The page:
Soliloquy on book prices (or How I Learned To Love eBooks)

Picture of full book shelfYou know how sometimes things you’ve been reading/talking about kind of merge? That happened to me this morning. Somewhere I read about author earnings and the cost of books. Somewhere else I wrote an article about the power of the franchise in writing and that led me to the Thrawn trilogy and mention of a book where Grand Admiral Thrawn is an important, though rarely visible, character and that led me to dig out that very same book. Troy Denning’s Tatooine Ghost, to see if I still thought it was as good as I remembered.

I’ve also been re-reading one of my favourite books, McDevitt’s Slow Lightning. It’s face down on the desk beside me as I write. And the sticker with the price is waving at me.

I bought the book (a 5×8 paperback) in about 2003. It cost AU$19.95 from Readers Feast in Melbourne. Same for Tatooine Ghost.

Wow, I thought, glancing along a row of paperbacks on a shelf (just one row). There’s over $400 worth of books there. At least, that’s what I paid for them. They’re worth squat now. And as for that glass—fronted cabinet behind me, the one full of hardbacks… Then I thought some more and wondered if these prices were from before the Big Row about book prices. I don’t recall the details, but it was all about the excessive cost of books in Australia. So I thought I’d check the current price of some of those books.

I used Dymocks online store. It’s a well-known chain of Australian book stores. I shopped at the bricks-and-mortar stores in several of Australia’s capital cities. Here is the listing for McDevitt’s A Talent for War. It’s one of his earliest titles, from 1989. I bought it for $17.95 around 2002-3.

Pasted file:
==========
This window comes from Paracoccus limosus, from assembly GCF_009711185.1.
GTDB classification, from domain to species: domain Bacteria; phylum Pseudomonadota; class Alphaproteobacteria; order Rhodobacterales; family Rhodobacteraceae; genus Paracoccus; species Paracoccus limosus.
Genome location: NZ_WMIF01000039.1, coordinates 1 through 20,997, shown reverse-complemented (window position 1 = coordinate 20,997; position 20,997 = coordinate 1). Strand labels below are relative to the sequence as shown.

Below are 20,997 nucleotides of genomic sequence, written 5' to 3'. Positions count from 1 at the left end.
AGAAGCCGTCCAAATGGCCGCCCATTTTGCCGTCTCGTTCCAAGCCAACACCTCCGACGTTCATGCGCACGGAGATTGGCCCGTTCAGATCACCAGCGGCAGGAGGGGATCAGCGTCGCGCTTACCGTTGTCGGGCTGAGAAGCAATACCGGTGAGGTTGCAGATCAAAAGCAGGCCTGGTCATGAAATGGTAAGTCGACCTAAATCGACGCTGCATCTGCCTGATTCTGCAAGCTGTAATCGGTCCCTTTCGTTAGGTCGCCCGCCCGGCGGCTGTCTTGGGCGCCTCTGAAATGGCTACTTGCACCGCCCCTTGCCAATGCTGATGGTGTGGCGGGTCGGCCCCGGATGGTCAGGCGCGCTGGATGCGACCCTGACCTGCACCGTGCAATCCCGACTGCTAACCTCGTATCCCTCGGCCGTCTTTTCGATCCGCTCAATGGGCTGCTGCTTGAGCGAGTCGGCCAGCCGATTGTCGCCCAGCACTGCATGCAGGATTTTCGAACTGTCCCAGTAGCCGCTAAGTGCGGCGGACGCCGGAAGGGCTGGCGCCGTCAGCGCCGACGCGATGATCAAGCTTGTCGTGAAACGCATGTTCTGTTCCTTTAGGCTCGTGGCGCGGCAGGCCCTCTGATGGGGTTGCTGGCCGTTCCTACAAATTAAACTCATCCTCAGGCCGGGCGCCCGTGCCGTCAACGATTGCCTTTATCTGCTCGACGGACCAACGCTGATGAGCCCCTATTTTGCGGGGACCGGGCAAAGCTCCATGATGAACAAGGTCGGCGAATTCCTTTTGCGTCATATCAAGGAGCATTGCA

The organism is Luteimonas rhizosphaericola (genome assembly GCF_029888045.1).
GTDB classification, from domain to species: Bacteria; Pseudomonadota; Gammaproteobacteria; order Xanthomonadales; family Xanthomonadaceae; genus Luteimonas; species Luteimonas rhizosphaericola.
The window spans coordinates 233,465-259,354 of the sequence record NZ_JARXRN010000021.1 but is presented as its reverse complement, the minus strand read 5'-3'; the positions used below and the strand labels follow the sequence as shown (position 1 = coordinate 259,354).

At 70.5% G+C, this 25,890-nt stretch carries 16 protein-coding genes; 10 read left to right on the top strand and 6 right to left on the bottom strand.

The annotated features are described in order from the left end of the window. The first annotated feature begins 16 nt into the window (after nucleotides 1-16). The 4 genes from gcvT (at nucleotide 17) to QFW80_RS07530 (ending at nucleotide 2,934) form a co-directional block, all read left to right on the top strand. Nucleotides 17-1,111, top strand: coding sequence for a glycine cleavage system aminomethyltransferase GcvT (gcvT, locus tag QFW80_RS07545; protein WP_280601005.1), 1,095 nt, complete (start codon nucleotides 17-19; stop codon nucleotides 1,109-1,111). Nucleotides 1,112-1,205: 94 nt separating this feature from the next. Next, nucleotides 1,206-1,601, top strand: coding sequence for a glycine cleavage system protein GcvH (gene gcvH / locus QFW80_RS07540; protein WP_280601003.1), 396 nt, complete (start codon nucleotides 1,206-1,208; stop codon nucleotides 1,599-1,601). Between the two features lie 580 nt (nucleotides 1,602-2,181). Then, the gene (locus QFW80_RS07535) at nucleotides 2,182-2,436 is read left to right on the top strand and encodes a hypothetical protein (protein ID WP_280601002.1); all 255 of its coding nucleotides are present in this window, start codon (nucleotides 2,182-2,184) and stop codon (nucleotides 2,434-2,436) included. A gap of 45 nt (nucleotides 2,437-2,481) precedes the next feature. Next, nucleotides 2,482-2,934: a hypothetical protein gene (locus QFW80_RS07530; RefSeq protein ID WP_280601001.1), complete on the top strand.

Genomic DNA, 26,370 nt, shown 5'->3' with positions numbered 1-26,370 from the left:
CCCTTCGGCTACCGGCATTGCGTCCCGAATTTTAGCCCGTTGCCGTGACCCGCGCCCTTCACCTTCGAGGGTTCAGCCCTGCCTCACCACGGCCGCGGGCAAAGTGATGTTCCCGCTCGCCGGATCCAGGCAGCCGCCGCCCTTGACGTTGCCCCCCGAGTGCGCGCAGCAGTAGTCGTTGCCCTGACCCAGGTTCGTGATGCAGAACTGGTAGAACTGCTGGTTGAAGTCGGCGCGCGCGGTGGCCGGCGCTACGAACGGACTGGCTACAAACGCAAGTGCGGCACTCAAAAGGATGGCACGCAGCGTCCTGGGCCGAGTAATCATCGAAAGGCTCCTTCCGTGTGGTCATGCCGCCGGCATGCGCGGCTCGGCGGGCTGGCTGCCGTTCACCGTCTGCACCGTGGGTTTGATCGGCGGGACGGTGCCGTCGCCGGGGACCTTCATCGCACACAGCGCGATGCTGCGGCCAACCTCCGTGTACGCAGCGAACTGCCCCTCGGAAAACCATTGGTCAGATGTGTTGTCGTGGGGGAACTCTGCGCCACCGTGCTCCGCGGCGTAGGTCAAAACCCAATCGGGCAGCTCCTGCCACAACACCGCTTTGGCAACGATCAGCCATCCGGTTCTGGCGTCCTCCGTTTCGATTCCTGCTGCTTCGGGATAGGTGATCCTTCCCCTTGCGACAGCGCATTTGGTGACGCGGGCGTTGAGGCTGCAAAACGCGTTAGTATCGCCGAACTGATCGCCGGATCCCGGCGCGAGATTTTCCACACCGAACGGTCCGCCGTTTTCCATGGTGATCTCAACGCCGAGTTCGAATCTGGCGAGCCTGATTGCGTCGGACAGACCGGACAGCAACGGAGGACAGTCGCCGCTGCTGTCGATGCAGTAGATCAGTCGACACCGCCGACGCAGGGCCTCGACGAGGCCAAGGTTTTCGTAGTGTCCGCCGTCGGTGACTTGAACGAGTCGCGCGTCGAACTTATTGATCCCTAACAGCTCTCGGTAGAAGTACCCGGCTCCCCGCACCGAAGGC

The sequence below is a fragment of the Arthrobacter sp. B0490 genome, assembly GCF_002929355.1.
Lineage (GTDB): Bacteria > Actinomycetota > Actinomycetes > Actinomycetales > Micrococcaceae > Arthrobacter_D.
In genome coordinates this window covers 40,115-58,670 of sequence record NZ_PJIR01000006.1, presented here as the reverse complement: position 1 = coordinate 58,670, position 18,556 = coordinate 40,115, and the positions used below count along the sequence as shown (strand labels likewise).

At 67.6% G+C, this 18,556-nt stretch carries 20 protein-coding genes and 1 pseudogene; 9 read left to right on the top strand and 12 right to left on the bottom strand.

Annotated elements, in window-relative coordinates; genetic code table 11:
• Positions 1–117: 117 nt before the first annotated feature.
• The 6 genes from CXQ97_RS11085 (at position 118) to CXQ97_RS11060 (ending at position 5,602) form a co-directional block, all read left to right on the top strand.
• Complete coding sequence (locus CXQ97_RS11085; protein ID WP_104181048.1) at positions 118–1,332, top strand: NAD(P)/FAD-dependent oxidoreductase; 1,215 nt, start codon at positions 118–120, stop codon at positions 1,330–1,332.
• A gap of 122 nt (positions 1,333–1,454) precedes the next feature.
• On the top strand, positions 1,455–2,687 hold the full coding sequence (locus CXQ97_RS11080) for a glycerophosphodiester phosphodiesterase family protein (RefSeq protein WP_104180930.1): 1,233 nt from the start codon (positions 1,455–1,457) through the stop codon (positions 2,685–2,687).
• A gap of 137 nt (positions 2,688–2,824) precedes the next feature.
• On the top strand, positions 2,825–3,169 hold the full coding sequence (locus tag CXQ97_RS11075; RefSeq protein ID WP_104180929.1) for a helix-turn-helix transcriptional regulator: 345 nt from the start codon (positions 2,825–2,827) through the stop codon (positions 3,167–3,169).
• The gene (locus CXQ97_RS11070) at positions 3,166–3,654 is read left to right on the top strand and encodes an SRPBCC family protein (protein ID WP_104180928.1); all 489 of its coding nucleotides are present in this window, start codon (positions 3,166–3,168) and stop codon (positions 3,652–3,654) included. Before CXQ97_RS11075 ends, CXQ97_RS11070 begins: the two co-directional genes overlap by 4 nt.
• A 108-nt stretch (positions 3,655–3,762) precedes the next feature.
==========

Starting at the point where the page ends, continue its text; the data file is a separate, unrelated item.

ATfW

And here’s Tatooine Ghost, copyright 2003.

TG

So then I had a look on Amazon to see what the prices were there.

A Talent for War and Tatooine Ghost, mass market paperback on Amazon is US$7.99 – allowing for the exchange rate, that’s still less than AU$10. Slow Lightning (sold for who knows what reason in the US as Infinity Beach) is reduced from $7.99 to $5.87.

Okay, the next obvious question is what’s the price of the ebook? Answer: there isn’t one. Not for any of those titles. McDevitt’s other books are there for kindle. I can buy them on Amazon Australia for $11.99 (ouch). Oh. Except for the latest release, Coming Home. That’s $16.99, thanks very much.

There are two things you can take from this Sunday morning limited investigation:

  • we pay a helluva lot for books (and every other thing that’s imported) in Australia.
  • $4.99, which is what I charge for my 100k+ word ebooks, isn’t a bad price.

I might not have the market power of Jack McDevitt or EL James, but I like to think I write an entertaining story with proper grammar and spelling. I’m not saying you won’t find a typo. But I promise nobody ever says, “oh my”.

2 thoughts on “Soliloquy on book prices (or How I Learned To Love eBooks)

  1. Julia Barrett

    Ain’t it the truth? My books have value in my heart. But that’s about it. I donate quite a few books every year – gradually culling my collection.

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